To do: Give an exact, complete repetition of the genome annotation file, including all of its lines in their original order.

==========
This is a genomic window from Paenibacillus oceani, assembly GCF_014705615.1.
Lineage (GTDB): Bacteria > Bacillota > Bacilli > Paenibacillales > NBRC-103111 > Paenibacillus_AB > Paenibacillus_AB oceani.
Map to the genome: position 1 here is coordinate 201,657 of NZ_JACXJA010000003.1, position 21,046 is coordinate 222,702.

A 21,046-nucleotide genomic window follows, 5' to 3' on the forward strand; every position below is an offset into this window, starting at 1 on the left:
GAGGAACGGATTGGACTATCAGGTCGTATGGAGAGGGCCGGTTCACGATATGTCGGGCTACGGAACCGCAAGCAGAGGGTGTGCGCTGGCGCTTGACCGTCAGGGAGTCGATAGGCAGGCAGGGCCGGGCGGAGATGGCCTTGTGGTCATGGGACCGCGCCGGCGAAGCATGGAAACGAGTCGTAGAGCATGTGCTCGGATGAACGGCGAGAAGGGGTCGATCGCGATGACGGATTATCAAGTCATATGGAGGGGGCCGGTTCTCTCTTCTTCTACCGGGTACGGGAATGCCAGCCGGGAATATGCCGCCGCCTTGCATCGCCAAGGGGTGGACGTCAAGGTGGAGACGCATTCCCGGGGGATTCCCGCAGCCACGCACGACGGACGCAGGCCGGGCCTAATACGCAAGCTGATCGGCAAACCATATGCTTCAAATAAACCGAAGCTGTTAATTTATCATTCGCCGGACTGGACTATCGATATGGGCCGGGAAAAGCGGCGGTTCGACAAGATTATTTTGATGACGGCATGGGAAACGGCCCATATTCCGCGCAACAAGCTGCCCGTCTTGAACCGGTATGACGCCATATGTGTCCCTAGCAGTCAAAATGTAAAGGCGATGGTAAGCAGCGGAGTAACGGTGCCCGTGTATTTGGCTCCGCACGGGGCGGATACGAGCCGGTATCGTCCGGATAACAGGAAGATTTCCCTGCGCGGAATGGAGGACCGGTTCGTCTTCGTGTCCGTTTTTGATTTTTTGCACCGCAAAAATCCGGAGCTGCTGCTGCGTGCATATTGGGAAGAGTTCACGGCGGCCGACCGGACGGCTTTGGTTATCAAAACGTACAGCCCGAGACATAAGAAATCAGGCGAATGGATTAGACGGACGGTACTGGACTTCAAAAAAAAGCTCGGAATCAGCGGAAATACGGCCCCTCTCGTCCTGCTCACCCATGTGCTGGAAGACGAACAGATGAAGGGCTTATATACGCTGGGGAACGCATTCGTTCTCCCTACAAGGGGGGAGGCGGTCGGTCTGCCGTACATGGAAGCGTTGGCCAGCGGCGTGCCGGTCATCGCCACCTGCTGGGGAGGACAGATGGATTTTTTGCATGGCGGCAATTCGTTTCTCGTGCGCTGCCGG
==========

This is a genomic window from Paenibacillus oceani, assembly GCF_014705615.1.
Lineage (GTDB): Bacteria > Bacillota > Bacilli > Paenibacillales > NBRC-103111 > Paenibacillus_AB > Paenibacillus_AB oceani.
Map to the genome: position 1 here is coordinate 201,657 of NZ_JACXJA010000003.1, position 21,046 is coordinate 222,702.

A 21,046-nucleotide genomic window follows, 5' to 3' on the forward strand; every position below is an offset into this window, starting at 1 on the left:
GAGGAACGGATTGGACTATCAGGTCGTATGGAGAGGGCCGGTTCACGATATGTCGGGCTACGGAACCGCAAGCAGAGGGTGTGCGCTGGCGCTTGACCGTCAGGGAGTCGATAGGCAGGCAGGGCCGGGCGGAGATGGCCTTGTGGTCATGGGACCGCGCCGGCGAAGCATGGAAACGAGTCGTAGAGCATGTGCTCGGATGAACGGCGAGAAGGGGTCGATCGCGATGACGGATTATCAAGTCATATGGAGGGGGCCGGTTCTCTCTTCTTCTACCGGGTACGGGAATGCCAGCCGGGAATATGCCGCCGCCTTGCATCGCCAAGGGGTGGACGTCAAGGTGGAGACGCATTCCCGGGGGATTCCCGCAGCCACGCACGACGGACGCAGGCCGGGCCTAATACGCAAGCTGATCGGCAAACCATATGCTTCAAATAAACCGAAGCTGTTAATTTATCATTCGCCGGACTGGACTATCGATATGGGCCGGGAAAAGCGGCGGTTCGACAAGATTATTTTGATGACGGCATGGGAAACGGCCCATATTCCGCGCAACAAGCTGCCCGTCTTGAACCGGTATGACGCCATATGTGTCCCTAGCAGTCAAAATGTAAAGGCGATGGTAAGCAGCGGAGTAACGGTGCCCGTGTATTTGGCTCCGCACGGGGCGGATACGAGCCGGTATCGTCCGGATAACAGGAAGATTTCCCTGCGCGGAATGGAGGACCGGTTCGTCTTCGTGTCCGTTTTTGATTTTTTGCACCGCAAAAATCCGGAGCTGCTGCTGCGTGCATATTGGGAAGAGTTCACGGCGGCCGACCGGACGGCTTTGGTTATCAAAACGTACAGCCCGAGACATAAGAAATCAGGCGAATGGATTAGACGGACGGTACTGGACTTCAAAAAAAAGCTCGGAATCAGCGGAAATACGGCCCCTCTCGTCCTGCTCACCCATGTGCTGGAAGACGAACAGATGAAGGGCTTATATACGCTGGGGAACGCATTCGTTCTCCCTACAAGGGGGGAGGCGGTCGGTCTGCCGTACATGGAAGCGTTGGCCAGCGGCGTGCCGGTCATCGCCACCTGCTGGGGAGGACAGATGGATTTTTTGCATGGCGGCAATTCGTTTCTCGTGCGCTGCCGG